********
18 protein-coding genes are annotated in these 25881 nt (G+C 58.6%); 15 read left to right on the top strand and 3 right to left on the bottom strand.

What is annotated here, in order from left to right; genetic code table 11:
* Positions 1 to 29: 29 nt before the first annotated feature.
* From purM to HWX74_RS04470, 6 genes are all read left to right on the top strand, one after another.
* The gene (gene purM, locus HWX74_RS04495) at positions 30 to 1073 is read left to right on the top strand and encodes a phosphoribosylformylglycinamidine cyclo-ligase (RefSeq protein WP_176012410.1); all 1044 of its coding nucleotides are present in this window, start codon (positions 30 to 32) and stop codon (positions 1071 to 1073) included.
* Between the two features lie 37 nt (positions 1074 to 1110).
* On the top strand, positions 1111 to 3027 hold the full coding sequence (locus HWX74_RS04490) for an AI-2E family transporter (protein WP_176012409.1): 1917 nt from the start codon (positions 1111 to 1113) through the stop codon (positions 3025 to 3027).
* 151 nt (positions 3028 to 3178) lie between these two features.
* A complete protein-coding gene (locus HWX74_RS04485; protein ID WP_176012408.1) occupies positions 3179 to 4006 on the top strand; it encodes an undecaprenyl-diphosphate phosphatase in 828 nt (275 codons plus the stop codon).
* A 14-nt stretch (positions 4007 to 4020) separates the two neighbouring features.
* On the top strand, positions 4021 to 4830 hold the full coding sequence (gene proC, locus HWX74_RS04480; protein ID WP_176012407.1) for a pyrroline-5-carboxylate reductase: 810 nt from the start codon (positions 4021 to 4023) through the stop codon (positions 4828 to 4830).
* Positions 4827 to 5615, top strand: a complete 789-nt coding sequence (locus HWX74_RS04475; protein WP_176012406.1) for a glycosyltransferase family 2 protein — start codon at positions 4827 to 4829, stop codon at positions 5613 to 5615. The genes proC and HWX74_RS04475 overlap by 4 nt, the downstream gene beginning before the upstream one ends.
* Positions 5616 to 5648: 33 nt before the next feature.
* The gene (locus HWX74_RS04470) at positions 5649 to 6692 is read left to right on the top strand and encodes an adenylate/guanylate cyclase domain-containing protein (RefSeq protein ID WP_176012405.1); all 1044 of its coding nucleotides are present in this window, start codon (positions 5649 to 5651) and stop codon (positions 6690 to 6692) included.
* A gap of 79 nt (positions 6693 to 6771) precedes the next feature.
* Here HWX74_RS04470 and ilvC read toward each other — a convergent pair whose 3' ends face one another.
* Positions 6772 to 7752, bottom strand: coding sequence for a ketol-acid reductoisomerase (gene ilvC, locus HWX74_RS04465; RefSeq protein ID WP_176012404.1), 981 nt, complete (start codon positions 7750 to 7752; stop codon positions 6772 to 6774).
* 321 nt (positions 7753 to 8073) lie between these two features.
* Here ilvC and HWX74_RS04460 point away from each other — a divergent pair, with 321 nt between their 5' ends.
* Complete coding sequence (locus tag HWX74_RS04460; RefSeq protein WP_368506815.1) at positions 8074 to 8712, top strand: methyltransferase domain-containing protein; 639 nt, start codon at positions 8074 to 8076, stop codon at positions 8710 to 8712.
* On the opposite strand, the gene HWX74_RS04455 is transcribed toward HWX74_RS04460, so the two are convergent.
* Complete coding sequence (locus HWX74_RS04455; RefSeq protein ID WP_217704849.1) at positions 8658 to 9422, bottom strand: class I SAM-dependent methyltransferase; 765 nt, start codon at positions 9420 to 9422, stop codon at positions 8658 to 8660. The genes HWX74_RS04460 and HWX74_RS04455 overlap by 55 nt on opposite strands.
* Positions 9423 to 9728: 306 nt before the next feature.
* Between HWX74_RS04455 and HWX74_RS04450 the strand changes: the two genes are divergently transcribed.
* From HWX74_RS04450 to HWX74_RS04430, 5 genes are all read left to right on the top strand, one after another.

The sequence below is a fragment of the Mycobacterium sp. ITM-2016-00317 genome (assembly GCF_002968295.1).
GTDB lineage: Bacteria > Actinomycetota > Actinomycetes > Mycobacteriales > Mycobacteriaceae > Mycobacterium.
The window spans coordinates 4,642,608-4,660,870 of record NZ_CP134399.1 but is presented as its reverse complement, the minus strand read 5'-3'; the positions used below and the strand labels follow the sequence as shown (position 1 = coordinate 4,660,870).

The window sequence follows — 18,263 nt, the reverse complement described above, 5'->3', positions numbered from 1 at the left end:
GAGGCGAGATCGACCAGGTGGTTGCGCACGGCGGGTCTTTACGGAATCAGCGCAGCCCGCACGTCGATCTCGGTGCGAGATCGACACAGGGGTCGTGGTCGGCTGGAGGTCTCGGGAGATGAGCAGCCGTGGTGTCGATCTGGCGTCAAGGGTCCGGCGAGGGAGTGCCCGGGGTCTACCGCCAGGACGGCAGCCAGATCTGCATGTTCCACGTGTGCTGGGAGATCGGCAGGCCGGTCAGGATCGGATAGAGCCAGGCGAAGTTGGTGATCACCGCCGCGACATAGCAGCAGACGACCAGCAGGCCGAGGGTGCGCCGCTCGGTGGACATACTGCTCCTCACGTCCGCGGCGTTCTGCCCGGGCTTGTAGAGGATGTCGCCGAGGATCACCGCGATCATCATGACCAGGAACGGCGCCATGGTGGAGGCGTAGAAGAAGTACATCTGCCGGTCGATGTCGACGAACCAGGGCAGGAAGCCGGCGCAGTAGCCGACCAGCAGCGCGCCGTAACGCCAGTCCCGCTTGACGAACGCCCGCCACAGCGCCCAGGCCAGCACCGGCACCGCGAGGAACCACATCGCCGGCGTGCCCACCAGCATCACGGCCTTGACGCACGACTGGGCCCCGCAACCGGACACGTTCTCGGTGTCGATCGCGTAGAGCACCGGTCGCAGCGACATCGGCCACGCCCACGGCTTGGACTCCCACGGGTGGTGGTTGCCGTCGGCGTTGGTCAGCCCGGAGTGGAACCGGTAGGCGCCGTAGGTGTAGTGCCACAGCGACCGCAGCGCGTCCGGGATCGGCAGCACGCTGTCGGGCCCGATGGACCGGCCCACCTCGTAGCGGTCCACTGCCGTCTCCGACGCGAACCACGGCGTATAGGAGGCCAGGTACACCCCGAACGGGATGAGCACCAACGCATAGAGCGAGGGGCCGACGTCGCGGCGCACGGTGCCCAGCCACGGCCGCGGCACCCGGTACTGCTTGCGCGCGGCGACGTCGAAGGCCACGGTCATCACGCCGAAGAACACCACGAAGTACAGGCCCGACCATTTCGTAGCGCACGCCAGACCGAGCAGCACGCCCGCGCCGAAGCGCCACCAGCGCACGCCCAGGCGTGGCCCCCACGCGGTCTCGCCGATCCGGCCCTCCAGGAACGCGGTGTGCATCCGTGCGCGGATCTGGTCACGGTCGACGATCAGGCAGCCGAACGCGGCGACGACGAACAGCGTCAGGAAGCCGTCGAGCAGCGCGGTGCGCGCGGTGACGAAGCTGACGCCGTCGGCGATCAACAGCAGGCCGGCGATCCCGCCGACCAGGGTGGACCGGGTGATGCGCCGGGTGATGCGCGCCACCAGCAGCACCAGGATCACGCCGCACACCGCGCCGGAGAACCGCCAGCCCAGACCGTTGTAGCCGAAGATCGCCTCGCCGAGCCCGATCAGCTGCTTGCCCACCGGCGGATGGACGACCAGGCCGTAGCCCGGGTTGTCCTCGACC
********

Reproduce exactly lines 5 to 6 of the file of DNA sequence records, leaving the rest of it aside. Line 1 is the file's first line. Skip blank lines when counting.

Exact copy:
* The gene (gene purM, locus HWX74_RS04495) at positions 30 to 1073 is read left to right on the top strand and encodes a phosphoribosylformylglycinamidine cyclo-ligase (RefSeq protein WP_176012410.1); all 1044 of its coding nucleotides are present in this window, start codon (positions 30 to 32) and stop codon (positions 1071 to 1073) included.
* Between the two features lie 37 nt (positions 1074 to 1110).